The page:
In States' Fight for Price Transparency, Drugmakers Are Winning
Struggling to afford new lifesaving drugs for low-income patients, states are trying to force manufacturers to reveal their costs and profits.
California Assemblyman David Chiu started the hearing for his bill on drug prices with a list of bad news: The United States increased its spending on prescription drugs last year more than it has in over a decade, the average price of the most popular medicines is seven times more expensive than it was in 2010, and California anticipates spending $300 million on about 3,000 patients with hepatitis C in the next budget cycle.
His bill -- like four others across the country -- would require drug manufacturers to file annual reports for their most expensive products that reveal all their costs, from research to development to marketing, as well as profits and price increases. The other bills -- in Massachusetts, North Carolina, Oregon and Pennsylvania -- vary in some ways, but they all express the same frustration: How can drugs cost tens of thousands of dollars per patient for a standard treatment?
Sovaldi, for example, costs $84,000 for a 12-week treatment or $1,000 per pill to treat hepatitis C, which disproportionately plagues poor people on Medicaid. Nearly 70 percent of new drugs approved by the U.S. Food and Drug Administration in 2013 were specialty drugs like Sovaldi that can have extremely high upfront costs. As a result, nearly every state has limited Medicaid patients' access to Sovaldi to only the sickest. States have asked Congress to address the issue, but so far federal lawmakers have done nothing, leading state lawmakers to take initiative.
“If the public gets to know how much profit these drug companies are making," said state Rep. Tony DeLuca of Pennsylvania. "I think they’re going to be hard pressed to continue keeping pharmaceutical prices that high. If the public doesn’t know anything, public opinion doesn’t sway anything.”
Despite their efforts, though, no state has passed a bill.
In California, Democrats and Republicans said they recognize there’s a problem, but they’re not sure Chiu’s bill is the best way to begin solving it. Health insurers, consumer advocates, labor unions, chambers of commerce and local government representatives all supported Chiu’s bill, but the drug trade group PhRMA and bioscience firms argued the new requirements would be onerous and could discourage investment without providing any truly actionable information. Chiu eventually pulled his bill from consideration, but his staff said he plans to reintroduce it next year.
Oregon's bill met a similar fate, while those in Massachusetts, North Carolina and Pennsylvania still await hearings in legislative committees.
The episode in California underscores the tensions in the debate over drug prices: Some lawmakers don’t want to appear too punitive toward companies that are producing new lifesaving breakthroughs, while others argue the only way to begin a serious debate about drug prices is to understand the costs. There are also some advocates for price transparency bills, like DeLuca, who argue disclosure could pressure manufacturers into controlling prices more.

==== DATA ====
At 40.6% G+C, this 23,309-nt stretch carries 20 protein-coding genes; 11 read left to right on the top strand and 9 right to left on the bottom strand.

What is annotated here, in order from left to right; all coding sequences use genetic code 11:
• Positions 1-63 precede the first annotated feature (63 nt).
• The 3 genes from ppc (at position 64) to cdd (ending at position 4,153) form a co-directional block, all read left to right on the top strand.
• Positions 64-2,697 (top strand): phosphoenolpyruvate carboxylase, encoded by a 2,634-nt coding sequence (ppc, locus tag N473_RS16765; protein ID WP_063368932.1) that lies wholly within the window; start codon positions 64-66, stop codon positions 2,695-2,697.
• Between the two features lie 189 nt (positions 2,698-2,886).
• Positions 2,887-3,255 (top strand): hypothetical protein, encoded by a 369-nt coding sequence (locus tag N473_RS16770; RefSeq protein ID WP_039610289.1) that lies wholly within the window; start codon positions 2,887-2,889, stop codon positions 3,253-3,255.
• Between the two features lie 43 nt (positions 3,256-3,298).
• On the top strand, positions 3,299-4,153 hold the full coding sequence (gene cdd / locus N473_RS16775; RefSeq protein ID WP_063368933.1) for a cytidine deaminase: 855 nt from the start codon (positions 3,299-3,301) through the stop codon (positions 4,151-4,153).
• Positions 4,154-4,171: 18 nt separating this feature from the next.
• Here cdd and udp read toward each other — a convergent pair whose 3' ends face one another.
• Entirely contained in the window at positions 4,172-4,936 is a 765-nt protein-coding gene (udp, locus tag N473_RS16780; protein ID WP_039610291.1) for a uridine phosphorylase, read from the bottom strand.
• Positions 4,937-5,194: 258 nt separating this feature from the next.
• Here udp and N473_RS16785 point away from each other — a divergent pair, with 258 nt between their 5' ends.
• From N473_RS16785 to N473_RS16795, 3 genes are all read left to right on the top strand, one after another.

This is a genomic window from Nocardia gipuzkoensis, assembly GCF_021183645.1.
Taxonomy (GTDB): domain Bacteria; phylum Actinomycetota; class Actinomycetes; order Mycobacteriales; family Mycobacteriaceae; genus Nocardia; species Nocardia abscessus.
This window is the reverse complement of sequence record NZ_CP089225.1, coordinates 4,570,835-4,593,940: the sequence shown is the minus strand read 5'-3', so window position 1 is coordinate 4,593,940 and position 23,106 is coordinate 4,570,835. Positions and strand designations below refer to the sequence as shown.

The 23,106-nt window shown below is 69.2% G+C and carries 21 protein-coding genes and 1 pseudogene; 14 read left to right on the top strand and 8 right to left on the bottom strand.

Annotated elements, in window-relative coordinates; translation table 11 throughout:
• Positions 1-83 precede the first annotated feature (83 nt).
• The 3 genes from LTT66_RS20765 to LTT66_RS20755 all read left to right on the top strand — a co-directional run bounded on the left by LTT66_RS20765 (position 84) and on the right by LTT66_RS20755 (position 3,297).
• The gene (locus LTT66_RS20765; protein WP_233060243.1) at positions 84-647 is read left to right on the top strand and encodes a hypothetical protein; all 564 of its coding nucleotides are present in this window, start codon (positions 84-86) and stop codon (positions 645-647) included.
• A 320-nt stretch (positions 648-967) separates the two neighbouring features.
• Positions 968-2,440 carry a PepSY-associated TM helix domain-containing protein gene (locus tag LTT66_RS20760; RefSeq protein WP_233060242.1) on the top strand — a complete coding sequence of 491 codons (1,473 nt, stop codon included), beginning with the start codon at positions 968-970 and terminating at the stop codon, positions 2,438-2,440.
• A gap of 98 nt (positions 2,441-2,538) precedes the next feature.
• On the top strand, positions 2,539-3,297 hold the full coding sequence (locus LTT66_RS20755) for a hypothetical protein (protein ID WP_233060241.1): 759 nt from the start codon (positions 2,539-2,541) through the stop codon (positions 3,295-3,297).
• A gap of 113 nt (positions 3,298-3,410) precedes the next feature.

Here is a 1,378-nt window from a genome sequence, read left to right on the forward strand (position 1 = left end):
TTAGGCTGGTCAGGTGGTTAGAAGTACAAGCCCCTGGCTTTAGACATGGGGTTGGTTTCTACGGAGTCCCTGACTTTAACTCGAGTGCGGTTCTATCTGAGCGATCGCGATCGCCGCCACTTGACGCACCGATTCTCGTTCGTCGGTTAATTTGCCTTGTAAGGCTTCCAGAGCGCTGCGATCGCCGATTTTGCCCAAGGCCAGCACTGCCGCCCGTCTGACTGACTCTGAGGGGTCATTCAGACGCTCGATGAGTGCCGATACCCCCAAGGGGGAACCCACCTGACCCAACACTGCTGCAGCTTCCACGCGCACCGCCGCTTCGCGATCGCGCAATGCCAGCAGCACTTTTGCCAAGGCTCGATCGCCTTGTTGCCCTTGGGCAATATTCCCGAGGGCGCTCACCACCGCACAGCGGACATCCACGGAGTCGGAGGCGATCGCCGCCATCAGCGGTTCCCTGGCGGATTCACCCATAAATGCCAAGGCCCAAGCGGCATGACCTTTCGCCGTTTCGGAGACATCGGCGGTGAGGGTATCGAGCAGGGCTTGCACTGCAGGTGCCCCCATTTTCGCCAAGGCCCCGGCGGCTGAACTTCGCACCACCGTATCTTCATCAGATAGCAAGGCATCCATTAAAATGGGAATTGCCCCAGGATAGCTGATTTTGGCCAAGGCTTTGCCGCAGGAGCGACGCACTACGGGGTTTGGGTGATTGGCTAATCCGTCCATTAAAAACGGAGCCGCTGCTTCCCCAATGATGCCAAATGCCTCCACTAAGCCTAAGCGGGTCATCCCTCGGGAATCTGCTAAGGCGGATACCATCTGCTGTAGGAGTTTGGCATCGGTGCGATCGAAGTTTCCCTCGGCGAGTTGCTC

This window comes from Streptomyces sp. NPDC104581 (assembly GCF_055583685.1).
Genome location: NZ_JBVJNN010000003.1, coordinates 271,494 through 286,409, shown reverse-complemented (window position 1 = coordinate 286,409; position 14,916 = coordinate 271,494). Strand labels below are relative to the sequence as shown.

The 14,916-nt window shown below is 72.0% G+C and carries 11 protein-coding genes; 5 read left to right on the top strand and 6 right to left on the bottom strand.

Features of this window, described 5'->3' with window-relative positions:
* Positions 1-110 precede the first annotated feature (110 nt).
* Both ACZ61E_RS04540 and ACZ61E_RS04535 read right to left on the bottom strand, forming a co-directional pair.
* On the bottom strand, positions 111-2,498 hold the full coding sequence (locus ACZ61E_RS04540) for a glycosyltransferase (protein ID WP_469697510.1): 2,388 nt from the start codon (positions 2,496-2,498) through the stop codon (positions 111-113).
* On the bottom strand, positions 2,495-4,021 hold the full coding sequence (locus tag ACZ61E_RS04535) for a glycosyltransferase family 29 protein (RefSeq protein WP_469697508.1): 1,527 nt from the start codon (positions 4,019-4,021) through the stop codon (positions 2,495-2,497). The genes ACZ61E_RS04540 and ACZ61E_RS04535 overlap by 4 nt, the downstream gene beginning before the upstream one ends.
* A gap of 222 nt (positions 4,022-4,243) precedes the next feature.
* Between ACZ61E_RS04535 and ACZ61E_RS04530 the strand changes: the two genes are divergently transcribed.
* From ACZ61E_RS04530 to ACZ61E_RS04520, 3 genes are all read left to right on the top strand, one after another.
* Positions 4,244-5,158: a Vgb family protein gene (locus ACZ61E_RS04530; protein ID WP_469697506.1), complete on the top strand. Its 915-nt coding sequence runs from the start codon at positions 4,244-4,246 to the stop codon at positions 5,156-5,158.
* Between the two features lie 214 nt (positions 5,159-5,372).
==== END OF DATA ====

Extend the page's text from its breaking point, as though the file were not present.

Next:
The trade group PhRMA feels it’s being unfairly targeted because, currently, about 10 percent of all health spending goes to pharmaceuticals, and by 2023, the rate of growth in spending on prescription drugs is expected to be lower than overall health spending growth. Other industry groups have argued what we’re seeing now is nothing new. The market, they say, often experiences bursts of innovation, but competitive forces eventually bring prices down.
“Cardiovascular disease has gone through several phases of dramatic innovation when the more expensive treatments were introduced,” wrote the Oregon Bioscience Association in its criticism of Oregon's bill. “Though initially more expensive than alternative treatments of the time, market forces forced a reduction in the cost of existing drugs while spurring innovation leading to much better health outcomes. Today, it is estimated that $1 spent on treating cardiovascular disease returns $7 worth of gain.”
People protest the exorbitant price of Sovaldi, which costs $1,000 a pill. (FlickrCC/Nick St. Charles)
Others, like Ryan Dunlap, the chief financial officer for Oregon-based Galena Biopharma, support price transparency but argue that isolating all the costs for a single treatment simply doesn’t align with how research works and that these bills don’t actually provide a framework for reporting.
“There’s just no way with that bill they were going to achieve any kind of consistency, and without consistency in this context, the info would have been useless,” Dunlap said. “I’m not arguing against transparency. I’m arguing a two-and-a-half-page bill isn’t a meaningful way to get there.
Some companies and industry representatives have gone as far to say they wouldn’t sell in some states with price transparency laws like California and Oregon proposed because compliance costs wouldn’t be worth it. Others worry providing detailed cost information could allow competitors to copy their work, but proponents of price transparency call that argument a smokescreen. “If you tell me it cost you $5 billion to develop a drug, how is that proprietary?” said DeLuca of Pennsylvania. “How does that tell me how you manufacture it?”